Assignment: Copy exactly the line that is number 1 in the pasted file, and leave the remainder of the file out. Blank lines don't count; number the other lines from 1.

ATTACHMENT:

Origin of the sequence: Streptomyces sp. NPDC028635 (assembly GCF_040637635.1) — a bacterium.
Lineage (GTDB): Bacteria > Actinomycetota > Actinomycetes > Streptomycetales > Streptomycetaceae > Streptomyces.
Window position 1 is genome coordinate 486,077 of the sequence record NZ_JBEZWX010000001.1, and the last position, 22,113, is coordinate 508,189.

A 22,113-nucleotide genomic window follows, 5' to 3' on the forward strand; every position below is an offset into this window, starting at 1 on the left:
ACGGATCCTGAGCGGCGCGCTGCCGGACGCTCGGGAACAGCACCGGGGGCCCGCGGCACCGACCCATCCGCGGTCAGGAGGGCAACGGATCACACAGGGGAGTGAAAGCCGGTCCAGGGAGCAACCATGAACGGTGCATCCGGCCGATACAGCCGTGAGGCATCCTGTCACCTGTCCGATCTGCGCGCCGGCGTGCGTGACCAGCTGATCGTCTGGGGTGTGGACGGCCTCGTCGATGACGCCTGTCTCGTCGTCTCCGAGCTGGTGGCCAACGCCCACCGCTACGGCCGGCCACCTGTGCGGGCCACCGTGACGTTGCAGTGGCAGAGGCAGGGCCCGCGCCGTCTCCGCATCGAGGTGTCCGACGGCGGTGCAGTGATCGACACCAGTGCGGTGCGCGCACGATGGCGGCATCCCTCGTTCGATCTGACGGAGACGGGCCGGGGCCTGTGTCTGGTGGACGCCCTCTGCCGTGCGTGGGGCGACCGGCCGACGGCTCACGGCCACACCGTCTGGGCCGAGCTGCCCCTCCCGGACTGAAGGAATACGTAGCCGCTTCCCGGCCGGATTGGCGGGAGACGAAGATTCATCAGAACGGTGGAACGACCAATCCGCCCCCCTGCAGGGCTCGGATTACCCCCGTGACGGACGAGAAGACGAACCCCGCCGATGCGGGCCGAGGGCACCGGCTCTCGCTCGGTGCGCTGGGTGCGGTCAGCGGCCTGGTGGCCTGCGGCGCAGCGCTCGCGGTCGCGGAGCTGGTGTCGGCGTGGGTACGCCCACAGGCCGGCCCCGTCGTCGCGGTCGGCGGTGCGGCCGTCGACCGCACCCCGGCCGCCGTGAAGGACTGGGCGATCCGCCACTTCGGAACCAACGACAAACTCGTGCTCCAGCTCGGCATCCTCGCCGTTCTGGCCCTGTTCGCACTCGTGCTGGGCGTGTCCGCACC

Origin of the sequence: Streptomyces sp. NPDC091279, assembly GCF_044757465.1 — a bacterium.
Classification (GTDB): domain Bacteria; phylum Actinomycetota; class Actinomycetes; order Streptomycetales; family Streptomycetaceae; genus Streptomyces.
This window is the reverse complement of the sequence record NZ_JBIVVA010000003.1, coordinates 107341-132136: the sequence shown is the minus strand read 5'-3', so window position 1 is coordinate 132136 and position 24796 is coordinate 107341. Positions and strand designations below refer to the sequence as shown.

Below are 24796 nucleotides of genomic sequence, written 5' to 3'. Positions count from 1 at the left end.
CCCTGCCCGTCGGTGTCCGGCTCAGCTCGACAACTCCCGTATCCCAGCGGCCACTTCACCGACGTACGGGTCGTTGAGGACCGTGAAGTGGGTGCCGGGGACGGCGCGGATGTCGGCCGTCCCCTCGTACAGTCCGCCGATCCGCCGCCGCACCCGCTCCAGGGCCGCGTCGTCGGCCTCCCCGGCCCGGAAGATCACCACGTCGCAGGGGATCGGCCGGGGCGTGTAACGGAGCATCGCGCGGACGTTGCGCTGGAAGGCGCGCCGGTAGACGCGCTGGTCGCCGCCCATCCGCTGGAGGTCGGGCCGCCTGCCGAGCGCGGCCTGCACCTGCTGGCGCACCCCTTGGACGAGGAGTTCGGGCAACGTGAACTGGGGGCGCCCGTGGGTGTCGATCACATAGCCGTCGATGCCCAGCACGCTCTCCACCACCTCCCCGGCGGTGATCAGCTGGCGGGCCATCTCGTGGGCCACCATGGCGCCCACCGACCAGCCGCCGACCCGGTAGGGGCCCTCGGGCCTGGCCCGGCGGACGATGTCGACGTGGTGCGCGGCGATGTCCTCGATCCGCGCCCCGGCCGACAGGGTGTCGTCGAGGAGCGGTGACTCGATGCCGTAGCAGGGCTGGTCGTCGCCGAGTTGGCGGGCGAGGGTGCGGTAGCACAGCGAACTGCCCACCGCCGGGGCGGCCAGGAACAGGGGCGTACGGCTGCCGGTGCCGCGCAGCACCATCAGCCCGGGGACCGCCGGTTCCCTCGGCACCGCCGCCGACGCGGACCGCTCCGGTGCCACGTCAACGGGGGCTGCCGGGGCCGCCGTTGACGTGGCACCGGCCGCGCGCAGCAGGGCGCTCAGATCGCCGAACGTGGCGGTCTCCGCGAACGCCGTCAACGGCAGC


Origin of the sequence: Streptomyces sp. NPDC028635 (assembly GCF_040637635.1) — a bacterium.